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What you need to know about COVID-19: October 20, 2020
U.S.-based alcohol giant Constellation Brands Inc. reported a decline in year-over-year sales for its fiscal second quarter on Thursday, but saw bright spots in growing sales at the retail-level, especially for its Corona Hard Seltzer brand.
Net sales for the beer and wine maker fell to US$2.2 billion, a four per cent decrease from last year’s second-quarter sales of US$2.3 billion.
On a per-share-basis, the company reported a gain of US$2.62. Earnings, adjusted for non-recurring costs, were US$2.76.
Net beer sales remained mostly unchanged year over year, staying at US$1.6 billion, where Modelo Especial — one of its most popular brands — brought in 11 per cent of sales, CEO Bill Newlands said in the quarterly earnings call.
Newlands highlighted the performance of Constellation’s Corona Hard Seltzer brand, which he said holds the No. 4 spot amongst all hard seltzers. Hard seltzer is a relatively new product category that beer makers are flocking to in the hopes of enticing the increasingly hops-averse crowd.
“Despite launching this new brand in the midst of a pandemic, which prevented us from engaging in a number of the activities conducive to introducing a new brand, Corona Hard Seltzer has become one of the most successful new product launches in our company’s history,” he said during the call.
The company only has one flavour to date but intends to launch more in the future. “Our intention is to become a top-three player in the hard seltzer market,” he said.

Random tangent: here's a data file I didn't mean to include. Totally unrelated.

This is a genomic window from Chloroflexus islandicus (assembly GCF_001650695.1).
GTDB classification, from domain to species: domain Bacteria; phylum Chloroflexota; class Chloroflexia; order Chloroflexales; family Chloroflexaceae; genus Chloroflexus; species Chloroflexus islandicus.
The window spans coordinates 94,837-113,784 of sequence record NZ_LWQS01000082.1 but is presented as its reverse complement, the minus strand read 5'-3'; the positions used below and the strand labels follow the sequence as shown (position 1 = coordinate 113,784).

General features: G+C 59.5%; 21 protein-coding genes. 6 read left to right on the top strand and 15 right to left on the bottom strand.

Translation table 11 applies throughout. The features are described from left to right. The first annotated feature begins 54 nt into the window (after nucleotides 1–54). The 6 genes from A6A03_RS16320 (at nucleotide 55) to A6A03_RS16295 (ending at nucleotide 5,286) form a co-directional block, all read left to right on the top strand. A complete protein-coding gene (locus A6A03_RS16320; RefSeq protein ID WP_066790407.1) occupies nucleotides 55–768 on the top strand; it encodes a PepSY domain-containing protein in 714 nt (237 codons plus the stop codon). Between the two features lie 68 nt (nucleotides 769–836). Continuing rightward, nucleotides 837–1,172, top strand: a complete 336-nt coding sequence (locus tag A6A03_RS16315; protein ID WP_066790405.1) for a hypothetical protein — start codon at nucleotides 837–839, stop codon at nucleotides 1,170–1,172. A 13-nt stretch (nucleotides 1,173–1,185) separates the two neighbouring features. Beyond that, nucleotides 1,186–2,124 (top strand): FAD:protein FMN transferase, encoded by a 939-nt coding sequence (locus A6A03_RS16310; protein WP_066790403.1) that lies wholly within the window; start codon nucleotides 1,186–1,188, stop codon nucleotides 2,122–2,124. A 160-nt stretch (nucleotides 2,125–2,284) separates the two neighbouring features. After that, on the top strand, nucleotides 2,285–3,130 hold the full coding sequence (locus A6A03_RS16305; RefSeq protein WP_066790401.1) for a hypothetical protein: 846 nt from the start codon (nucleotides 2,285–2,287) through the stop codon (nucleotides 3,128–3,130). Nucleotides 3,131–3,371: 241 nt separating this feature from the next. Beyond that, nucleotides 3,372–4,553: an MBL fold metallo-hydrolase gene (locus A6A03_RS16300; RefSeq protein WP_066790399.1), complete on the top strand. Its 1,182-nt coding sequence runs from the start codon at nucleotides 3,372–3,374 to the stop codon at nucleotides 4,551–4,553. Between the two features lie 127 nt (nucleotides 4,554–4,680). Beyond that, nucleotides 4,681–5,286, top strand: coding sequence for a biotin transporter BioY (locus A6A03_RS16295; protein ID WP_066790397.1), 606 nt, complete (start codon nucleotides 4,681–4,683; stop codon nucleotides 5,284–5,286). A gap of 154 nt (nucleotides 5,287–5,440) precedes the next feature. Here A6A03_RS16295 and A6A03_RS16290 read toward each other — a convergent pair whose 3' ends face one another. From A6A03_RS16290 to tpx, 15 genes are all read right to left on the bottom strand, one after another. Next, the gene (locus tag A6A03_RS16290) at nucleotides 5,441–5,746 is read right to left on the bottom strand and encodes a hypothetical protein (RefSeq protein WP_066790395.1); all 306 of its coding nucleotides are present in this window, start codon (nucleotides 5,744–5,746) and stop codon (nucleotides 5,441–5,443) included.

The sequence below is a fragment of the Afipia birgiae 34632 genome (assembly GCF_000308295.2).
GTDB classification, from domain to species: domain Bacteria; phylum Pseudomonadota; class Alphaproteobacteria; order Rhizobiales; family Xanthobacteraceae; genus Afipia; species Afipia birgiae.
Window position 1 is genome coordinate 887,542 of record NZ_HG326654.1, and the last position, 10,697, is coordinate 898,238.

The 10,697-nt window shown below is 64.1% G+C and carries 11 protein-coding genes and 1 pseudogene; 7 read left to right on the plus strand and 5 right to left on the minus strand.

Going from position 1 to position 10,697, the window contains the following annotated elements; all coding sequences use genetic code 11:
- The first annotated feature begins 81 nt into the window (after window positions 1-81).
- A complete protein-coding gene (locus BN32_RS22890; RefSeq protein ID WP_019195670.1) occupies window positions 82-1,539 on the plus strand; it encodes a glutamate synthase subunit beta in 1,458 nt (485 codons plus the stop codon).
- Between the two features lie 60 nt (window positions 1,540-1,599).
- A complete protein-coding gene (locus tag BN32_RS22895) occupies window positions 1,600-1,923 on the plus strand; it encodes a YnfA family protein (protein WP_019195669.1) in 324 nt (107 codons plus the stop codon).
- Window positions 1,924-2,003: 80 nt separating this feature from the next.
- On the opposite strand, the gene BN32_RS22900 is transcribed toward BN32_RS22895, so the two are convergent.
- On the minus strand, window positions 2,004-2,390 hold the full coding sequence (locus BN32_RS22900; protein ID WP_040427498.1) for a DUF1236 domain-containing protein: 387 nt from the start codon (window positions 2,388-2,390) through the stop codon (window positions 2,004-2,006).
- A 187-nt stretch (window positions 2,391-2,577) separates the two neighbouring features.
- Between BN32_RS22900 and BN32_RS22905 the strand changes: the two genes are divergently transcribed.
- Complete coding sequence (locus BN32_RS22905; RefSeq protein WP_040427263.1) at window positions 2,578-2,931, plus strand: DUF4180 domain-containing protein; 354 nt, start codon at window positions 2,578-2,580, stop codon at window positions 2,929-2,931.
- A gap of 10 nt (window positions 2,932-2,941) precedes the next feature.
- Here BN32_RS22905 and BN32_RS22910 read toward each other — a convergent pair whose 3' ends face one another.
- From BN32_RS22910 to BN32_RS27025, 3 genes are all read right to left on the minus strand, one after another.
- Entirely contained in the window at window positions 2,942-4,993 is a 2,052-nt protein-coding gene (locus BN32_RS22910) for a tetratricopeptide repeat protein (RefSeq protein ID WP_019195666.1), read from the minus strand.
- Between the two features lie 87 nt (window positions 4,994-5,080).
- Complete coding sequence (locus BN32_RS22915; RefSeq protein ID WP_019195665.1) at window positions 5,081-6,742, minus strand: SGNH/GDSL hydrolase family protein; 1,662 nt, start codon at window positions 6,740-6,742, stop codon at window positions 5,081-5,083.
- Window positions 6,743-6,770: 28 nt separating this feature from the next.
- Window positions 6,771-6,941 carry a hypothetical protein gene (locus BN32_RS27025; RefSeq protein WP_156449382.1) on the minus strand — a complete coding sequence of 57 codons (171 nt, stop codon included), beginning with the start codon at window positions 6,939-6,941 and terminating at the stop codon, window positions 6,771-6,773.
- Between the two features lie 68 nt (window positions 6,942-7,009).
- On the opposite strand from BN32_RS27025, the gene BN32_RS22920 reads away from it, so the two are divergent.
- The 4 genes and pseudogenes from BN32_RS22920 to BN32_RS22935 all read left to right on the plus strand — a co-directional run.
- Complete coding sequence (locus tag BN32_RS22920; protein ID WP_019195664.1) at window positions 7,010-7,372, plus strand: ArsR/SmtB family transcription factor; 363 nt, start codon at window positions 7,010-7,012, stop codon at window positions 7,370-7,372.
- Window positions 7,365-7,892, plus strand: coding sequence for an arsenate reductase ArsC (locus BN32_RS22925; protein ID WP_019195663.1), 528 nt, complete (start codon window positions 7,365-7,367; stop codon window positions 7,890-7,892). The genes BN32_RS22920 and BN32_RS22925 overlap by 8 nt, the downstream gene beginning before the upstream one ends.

During the height of global lockdowns, beer production declined for Constellation due to slowdowns at its facilities in Mexico, but production inventory is expected to rebound to normal levels by the end of the third quarter.
One of the most successful new product launches in our company's history,
Wine and spirits continue to see declines in net sales, which fell to US$624.5 million — an 11-per-cent decline.
In April 2019, Constellations announced it would divest part of its wine portfolio to California-based E. & J. Gallo Winery, with Gallo taking control of its lower-end wines.
The deal, slated to close at the end of the second quarter of fiscal 2021, will allow Constellation to focus on more premium wines, which it intends to launch in the third quarter.
Moving to more of a premium wine portfolio is intended to mirror the growing trend amongst consumers who are opting for higher-quality and higher-priced products, Newlands said.
Part of the launch includes a cabernet sauvignon and chardonnay for its Prisoner portfolio, a cabernet sauvignon for its Meiomi brand and ready-to-drink cocktails with its Svedka vodka and High West whiskey brands.
Constellation has continued to lose money on its investment in cannabis producer Canopy Growth Corp., and reported an additional $31 million hit for the quarter.
Constellation’s stock closed down 2.7 per cent at US$184.10 in New York.
Copyright Postmedia Network Inc., 2020